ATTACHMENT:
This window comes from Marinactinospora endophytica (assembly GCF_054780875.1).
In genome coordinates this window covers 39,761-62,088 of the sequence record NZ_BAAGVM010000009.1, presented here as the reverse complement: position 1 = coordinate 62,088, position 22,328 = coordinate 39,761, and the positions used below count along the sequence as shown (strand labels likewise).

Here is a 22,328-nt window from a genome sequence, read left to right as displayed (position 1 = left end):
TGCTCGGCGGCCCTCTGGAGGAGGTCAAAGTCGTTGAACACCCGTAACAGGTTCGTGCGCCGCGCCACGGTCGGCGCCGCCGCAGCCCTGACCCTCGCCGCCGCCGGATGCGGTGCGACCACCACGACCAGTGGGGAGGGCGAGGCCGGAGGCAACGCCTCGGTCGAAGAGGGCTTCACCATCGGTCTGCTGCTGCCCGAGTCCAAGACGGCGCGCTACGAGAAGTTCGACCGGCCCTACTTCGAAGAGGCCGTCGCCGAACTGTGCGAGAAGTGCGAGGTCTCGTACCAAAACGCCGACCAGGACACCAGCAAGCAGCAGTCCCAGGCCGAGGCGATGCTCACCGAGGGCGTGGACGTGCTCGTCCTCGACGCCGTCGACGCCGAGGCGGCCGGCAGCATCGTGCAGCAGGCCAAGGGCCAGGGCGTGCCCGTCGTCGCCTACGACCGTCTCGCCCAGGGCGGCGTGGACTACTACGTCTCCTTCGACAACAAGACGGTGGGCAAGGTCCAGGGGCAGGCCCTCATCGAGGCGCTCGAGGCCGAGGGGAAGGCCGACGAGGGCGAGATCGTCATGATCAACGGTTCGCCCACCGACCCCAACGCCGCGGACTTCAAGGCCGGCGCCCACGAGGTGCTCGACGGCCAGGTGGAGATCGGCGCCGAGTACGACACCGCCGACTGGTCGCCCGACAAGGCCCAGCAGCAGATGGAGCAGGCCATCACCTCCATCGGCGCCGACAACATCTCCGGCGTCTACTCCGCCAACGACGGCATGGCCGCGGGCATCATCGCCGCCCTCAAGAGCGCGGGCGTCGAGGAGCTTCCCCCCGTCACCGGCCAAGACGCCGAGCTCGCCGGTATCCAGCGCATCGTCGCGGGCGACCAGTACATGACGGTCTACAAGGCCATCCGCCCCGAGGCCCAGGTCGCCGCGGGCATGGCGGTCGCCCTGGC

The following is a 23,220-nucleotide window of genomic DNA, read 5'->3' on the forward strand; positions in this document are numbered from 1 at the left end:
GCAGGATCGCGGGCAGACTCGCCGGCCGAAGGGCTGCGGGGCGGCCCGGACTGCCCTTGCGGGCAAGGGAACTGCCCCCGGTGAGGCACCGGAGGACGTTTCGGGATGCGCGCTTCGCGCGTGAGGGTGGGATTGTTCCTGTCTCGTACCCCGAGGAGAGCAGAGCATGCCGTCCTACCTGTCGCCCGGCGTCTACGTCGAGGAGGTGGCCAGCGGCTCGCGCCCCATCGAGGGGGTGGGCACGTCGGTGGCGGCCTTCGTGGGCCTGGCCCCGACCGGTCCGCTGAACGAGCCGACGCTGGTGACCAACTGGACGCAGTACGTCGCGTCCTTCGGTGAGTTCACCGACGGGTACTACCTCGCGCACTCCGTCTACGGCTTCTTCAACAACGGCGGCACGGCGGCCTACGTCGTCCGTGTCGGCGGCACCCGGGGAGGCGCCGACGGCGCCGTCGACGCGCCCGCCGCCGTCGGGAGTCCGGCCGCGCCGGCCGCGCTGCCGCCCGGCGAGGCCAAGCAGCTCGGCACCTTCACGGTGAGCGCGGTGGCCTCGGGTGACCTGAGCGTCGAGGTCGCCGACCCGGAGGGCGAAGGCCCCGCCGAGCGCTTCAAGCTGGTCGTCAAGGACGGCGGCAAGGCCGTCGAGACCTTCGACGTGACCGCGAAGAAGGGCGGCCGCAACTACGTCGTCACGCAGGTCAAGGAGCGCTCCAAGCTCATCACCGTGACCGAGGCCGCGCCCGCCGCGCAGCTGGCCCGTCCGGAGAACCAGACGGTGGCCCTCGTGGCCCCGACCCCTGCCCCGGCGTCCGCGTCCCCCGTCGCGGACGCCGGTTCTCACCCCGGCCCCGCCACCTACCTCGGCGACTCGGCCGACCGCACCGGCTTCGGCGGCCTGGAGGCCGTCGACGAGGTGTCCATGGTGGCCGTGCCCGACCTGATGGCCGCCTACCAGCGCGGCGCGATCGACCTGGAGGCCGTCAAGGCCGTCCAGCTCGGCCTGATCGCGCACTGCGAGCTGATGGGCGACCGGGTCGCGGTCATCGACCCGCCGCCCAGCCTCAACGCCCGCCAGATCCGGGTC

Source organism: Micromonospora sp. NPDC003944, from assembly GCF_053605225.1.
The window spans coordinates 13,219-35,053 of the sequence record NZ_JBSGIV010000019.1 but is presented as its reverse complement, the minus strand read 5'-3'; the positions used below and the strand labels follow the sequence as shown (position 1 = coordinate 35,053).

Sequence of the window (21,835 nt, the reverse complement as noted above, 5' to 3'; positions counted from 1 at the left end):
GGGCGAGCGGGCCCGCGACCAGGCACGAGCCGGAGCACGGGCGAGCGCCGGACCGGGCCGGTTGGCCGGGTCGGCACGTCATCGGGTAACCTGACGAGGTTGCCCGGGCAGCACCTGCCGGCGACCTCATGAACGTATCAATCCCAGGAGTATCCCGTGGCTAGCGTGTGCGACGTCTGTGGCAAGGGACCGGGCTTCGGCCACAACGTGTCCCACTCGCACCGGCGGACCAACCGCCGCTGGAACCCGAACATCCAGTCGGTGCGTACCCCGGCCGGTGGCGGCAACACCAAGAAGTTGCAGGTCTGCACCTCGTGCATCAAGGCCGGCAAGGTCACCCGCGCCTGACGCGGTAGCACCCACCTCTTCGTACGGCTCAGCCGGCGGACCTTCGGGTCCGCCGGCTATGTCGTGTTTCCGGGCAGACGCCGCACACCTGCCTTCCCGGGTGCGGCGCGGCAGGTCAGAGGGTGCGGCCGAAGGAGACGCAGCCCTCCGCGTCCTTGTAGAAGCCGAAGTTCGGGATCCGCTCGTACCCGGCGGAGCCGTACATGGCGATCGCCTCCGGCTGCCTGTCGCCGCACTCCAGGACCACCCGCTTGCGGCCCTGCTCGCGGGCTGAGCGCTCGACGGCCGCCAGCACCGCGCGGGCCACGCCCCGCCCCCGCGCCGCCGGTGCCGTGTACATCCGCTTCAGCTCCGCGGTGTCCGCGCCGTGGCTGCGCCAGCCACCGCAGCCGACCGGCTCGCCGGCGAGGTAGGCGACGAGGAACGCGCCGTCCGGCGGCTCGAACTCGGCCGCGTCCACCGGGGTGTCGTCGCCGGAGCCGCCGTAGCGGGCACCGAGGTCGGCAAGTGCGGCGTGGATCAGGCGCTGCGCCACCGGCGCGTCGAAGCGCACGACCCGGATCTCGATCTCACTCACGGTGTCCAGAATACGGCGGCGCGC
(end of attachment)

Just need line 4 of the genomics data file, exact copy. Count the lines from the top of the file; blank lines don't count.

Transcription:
TGCTCGGCGGCCCTCTGGAGGAGGTCAAAGTCGTTGAACACCCGTAACAGGTTCGTGCGCCGCGCCACGGTCGGCGCCGCCGCAGCCCTGACCCTCGCCGCCGCCGGATGCGGTGCGACCACCACGACCAGTGGGGAGGGCGAGGCCGGAGGCAACGCCTCGGTCGAAGAGGGCTTCACCATCGGTCTGCTGCTGCCCGAGTCCAAGACGGCGCGCTACGAGAAGTTCGACCGGCCCTACTTCGAAGAGGCCGTCGCCGAACTGTGCGAGAAGTGCGAGGTCTCGTACCAAAACGCCGACCAGGACACCAGCAAGCAGCAGTCCCAGGCCGAGGCGATGCTCACCGAGGGCGTGGACGTGCTCGTCCTCGACGCCGTCGACGCCGAGGCGGCCGGCAGCATCGTGCAGCAGGCCAAGGGCCAGGGCGTGCCCGTCGTCGCCTACGACCGTCTCGCCCAGGGCGGCGTGGACTACTACGTCTCCTTCGACAACAAGACGGTGGGCAAGGTCCAGGGGCAGGCCCTCATCGAGGCGCTCGAGGCCGAGGGGAAGGCCGACGAGGGCGAGATCGTCATGATCAACGGTTCGCCCACCGACCCCAACGCCGCGGACTTCAAGGCCGGCGCCCACGAGGTGCTCGACGGCCAGGTGGAGATCGGCGCCGAGTACGACACCGCCGACTGGTCGCCCGACAAGGCCCAGCAGCAGATGGAGCAGGCCATCACCTCCATCGGCGCCGACAACATCTCCGGCGTCTACTCCGCCAACGACGGCATGGCCGCGGGCATCATCGCCGCCCTCAAGAGCGCGGGCGTCGAGGAGCTTCCCCCCGTCACCGGCCAAGACGCCGAGCTCGCCGGTATCCAGCGCATCGTCGCGGGCGACCAGTACATGACGGTCTACAAGGCCATCCGCCCCGAGGCCCAGGTCGCCGCGGGCATGGCGGTCGCCCTGGC